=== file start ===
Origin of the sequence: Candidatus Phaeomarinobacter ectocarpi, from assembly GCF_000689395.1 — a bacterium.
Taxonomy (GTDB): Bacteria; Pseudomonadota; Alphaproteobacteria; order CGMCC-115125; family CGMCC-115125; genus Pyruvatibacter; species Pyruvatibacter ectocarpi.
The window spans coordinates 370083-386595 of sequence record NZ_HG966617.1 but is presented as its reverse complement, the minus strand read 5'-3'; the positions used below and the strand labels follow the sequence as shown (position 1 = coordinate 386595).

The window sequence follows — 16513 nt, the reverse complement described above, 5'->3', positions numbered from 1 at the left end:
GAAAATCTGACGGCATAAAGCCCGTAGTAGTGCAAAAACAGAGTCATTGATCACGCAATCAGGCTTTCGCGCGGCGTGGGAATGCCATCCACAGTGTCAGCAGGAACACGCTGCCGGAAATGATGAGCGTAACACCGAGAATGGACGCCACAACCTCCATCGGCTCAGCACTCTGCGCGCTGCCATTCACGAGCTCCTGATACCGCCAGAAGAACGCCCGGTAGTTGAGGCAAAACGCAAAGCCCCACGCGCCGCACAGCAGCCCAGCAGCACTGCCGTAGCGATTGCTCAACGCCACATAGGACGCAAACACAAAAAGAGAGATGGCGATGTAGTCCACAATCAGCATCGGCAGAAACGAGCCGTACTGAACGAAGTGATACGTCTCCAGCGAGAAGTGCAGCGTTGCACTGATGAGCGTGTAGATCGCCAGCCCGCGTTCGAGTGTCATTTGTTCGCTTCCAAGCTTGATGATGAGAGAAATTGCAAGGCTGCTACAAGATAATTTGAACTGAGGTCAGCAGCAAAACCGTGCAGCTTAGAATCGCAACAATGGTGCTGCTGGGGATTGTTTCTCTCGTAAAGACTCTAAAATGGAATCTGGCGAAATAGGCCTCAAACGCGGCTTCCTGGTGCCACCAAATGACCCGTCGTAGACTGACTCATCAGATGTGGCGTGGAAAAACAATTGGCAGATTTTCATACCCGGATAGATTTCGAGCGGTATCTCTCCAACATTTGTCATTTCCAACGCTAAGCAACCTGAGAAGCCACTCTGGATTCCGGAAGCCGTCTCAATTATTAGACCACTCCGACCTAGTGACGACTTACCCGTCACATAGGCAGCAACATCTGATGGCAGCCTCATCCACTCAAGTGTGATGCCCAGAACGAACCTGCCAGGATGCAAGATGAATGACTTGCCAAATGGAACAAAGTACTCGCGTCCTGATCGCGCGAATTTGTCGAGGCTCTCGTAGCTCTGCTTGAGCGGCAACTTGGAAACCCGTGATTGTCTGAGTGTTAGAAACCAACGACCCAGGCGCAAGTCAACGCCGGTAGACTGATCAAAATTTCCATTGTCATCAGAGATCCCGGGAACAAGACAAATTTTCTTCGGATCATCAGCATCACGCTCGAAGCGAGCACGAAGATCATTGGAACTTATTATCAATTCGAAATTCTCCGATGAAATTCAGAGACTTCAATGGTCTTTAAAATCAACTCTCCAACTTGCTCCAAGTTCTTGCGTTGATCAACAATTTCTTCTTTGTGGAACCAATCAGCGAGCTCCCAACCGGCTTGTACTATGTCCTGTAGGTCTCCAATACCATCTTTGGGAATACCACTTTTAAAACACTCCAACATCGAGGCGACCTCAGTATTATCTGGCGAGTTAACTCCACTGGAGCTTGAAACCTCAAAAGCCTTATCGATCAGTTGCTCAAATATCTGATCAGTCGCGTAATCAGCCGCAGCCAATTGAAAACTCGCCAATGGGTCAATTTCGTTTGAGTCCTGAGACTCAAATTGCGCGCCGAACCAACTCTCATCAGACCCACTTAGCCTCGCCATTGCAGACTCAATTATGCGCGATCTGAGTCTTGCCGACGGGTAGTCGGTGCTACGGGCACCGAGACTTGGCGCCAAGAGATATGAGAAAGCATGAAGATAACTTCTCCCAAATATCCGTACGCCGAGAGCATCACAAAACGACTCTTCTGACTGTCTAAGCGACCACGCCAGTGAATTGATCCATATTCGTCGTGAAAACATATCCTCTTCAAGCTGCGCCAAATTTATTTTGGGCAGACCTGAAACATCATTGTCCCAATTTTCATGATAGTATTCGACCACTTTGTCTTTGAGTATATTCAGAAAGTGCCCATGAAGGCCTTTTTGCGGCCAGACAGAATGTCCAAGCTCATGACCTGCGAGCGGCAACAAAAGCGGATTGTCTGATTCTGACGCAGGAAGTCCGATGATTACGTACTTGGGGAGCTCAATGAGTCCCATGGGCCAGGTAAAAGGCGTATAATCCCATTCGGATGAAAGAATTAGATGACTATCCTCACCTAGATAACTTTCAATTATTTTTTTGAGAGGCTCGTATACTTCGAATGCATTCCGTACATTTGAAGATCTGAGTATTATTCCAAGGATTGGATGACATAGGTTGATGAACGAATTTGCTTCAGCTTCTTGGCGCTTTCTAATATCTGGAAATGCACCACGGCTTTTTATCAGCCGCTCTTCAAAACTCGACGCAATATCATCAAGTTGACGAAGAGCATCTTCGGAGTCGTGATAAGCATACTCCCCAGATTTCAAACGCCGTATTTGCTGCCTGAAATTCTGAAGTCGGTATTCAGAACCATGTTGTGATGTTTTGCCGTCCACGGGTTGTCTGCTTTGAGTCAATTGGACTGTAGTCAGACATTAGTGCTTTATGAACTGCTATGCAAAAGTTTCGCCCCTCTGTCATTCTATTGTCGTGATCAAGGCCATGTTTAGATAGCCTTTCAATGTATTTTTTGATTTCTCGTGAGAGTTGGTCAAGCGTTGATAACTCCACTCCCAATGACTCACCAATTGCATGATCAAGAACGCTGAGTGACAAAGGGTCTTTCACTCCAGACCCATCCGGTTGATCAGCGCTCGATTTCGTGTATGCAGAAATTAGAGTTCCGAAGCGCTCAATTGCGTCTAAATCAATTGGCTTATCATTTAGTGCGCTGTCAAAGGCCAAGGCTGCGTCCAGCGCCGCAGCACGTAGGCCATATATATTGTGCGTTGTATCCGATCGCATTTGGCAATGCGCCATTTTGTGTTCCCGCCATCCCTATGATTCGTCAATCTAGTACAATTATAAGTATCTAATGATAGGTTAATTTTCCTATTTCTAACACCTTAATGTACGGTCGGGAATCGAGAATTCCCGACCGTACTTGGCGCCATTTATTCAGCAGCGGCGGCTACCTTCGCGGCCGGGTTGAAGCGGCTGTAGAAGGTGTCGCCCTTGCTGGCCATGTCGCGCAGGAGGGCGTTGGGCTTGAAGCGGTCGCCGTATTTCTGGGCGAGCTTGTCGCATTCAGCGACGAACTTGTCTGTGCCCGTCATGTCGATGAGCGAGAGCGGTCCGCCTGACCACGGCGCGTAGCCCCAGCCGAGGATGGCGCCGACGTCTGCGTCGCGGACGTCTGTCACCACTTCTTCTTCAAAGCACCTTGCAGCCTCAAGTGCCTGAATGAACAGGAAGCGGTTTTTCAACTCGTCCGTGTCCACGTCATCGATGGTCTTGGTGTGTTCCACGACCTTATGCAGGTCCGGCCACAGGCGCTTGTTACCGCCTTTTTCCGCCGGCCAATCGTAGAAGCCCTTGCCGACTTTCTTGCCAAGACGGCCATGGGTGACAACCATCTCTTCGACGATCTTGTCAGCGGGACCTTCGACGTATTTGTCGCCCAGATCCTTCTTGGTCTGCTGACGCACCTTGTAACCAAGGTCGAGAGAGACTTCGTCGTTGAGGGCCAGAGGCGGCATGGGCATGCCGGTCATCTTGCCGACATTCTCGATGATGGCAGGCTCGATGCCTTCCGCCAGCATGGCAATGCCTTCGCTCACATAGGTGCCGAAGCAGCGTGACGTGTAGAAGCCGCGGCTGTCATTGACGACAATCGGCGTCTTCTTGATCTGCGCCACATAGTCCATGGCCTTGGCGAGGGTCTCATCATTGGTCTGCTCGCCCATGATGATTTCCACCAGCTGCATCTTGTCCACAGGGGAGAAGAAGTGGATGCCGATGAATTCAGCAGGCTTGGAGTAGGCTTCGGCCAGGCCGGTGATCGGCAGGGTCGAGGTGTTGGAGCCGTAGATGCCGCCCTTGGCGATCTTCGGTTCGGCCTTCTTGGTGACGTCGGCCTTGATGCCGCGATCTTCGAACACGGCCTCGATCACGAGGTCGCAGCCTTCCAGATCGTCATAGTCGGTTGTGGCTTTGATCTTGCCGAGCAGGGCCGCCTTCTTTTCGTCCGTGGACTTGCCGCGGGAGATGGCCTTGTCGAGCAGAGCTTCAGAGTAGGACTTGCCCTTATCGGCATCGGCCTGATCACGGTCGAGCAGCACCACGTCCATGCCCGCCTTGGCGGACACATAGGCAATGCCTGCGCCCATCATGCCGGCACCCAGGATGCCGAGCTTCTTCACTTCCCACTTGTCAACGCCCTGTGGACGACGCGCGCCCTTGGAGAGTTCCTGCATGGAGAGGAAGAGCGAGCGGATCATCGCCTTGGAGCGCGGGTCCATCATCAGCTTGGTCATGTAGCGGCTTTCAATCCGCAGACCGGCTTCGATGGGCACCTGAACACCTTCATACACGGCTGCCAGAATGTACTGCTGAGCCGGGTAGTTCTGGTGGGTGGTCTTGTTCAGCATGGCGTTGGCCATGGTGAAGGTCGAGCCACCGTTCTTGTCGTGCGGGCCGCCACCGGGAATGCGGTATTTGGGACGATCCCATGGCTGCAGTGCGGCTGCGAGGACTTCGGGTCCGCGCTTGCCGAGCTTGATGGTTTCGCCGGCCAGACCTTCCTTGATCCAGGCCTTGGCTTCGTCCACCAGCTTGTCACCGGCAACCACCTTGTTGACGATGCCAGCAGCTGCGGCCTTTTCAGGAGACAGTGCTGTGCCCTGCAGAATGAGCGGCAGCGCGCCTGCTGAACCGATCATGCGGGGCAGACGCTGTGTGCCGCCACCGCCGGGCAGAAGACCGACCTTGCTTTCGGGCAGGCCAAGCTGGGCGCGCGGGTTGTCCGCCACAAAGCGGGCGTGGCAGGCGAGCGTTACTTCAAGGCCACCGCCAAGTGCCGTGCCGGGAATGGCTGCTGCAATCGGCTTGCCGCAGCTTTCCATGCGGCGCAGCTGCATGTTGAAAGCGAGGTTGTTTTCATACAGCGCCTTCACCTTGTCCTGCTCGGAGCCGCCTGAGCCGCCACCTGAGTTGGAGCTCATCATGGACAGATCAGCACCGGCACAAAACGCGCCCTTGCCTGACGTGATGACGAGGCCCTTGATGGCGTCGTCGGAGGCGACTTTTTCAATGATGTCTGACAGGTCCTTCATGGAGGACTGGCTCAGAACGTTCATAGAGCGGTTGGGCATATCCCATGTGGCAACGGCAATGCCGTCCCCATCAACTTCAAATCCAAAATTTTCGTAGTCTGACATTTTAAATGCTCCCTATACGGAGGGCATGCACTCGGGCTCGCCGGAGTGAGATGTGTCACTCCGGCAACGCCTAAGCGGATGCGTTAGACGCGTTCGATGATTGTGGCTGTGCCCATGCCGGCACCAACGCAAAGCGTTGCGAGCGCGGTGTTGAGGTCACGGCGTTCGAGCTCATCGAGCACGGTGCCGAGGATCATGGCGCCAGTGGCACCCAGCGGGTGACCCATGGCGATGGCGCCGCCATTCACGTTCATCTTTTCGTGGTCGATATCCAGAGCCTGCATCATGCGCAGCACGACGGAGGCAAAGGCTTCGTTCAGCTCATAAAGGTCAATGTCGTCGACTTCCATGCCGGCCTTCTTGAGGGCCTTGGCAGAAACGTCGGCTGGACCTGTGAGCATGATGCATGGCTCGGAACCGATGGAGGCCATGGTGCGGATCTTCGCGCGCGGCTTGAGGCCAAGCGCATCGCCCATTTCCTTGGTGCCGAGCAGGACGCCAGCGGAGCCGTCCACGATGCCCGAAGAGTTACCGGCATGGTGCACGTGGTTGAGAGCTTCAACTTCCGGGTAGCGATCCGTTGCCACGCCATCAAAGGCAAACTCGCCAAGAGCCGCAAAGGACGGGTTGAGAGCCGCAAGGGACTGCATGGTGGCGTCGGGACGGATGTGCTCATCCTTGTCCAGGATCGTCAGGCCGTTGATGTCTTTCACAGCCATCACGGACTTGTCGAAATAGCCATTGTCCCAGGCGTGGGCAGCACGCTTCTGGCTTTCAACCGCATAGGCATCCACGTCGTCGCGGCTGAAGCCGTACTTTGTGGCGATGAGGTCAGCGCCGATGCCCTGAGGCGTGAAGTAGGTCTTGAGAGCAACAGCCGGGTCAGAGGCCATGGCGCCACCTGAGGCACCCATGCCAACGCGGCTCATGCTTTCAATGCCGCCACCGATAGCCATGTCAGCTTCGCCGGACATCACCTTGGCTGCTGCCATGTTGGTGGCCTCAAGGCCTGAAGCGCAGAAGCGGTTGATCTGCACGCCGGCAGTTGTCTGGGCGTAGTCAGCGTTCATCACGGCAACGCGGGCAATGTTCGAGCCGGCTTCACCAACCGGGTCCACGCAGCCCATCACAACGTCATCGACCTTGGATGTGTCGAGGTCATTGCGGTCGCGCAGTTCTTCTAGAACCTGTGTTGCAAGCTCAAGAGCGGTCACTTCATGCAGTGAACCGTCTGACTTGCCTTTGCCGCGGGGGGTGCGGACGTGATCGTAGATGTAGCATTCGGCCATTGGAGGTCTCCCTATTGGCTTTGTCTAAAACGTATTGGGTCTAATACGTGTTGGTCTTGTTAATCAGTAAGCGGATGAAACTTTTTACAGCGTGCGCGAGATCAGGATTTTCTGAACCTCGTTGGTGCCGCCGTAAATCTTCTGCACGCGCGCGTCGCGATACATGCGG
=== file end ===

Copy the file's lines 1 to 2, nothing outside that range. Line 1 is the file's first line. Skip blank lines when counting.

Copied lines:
Origin of the sequence: Candidatus Phaeomarinobacter ectocarpi, from assembly GCF_000689395.1 — a bacterium.
Taxonomy (GTDB): Bacteria; Pseudomonadota; Alphaproteobacteria; order CGMCC-115125; family CGMCC-115125; genus Pyruvatibacter; species Pyruvatibacter ectocarpi.